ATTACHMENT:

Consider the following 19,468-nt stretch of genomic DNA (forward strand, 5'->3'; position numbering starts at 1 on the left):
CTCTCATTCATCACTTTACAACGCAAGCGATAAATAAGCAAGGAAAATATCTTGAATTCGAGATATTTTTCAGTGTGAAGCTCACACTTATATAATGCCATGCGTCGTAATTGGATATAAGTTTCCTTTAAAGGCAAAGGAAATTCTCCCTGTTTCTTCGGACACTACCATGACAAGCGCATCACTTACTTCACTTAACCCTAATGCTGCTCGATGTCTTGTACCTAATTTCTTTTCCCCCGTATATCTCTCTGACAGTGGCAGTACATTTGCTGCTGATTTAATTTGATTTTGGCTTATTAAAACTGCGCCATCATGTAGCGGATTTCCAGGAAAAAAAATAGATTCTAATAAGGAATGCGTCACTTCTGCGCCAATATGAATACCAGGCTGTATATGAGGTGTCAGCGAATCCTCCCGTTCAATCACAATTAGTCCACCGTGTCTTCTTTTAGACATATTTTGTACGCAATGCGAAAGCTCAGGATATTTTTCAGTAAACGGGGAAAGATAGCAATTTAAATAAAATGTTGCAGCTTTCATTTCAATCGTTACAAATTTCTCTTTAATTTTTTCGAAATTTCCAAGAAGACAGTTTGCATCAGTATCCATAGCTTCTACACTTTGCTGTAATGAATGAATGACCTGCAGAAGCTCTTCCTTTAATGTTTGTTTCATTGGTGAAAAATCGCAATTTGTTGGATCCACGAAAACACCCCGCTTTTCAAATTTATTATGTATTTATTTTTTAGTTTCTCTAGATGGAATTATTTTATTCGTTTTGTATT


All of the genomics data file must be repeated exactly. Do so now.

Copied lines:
Consider the following 19,468-nt stretch of genomic DNA (forward strand, 5'->3'; position numbering starts at 1 on the left):
CTCTCATTCATCACTTTACAACGCAAGCGATAAATAAGCAAGGAAAATATCTTGAATTCGAGATATTTTTCAGTGTGAAGCTCACACTTATATAATGCCATGCGTCGTAATTGGATATAAGTTTCCTTTAAAGGCAAAGGAAATTCTCCCTGTTTCTTCGGACACTACCATGACAAGCGCATCACTTACTTCACTTAACCCTAATGCTGCTCGATGTCTTGTACCTAATTTCTTTTCCCCCGTATATCTCTCTGACAGTGGCAGTACATTTGCTGCTGATTTAATTTGATTTTGGCTTATTAAAACTGCGCCATCATGTAGCGGATTTCCAGGAAAAAAAATAGATTCTAATAAGGAATGCGTCACTTCTGCGCCAATATGAATACCAGGCTGTATATGAGGTGTCAGCGAATCCTCCCGTTCAATCACAATTAGTCCACCGTGTCTTCTTTTAGACATATTTTGTACGCAATGCGAAAGCTCAGGATATTTTTCAGTAAACGGGGAAAGATAGCAATTTAAATAAAATGTTGCAGCTTTCATTTCAATCGTTACAAATTTCTCTTTAATTTTTTCGAAATTTCCAAGAAGACAGTTTGCATCAGTATCCATAGCTTCTACACTTTGCTGTAATGAATGAATGACCTGCAGAAGCTCTTCCTTTAATGTTTGTTTCATTGGTGAAAAATCGCAATTTGTTGGATCCACGAAAACACCCCGCTTTTCAAATTTATTATGTATTTATTTTTTAGTTTCTCTAGATGGAATTATTTTATTCGTTTTGTATT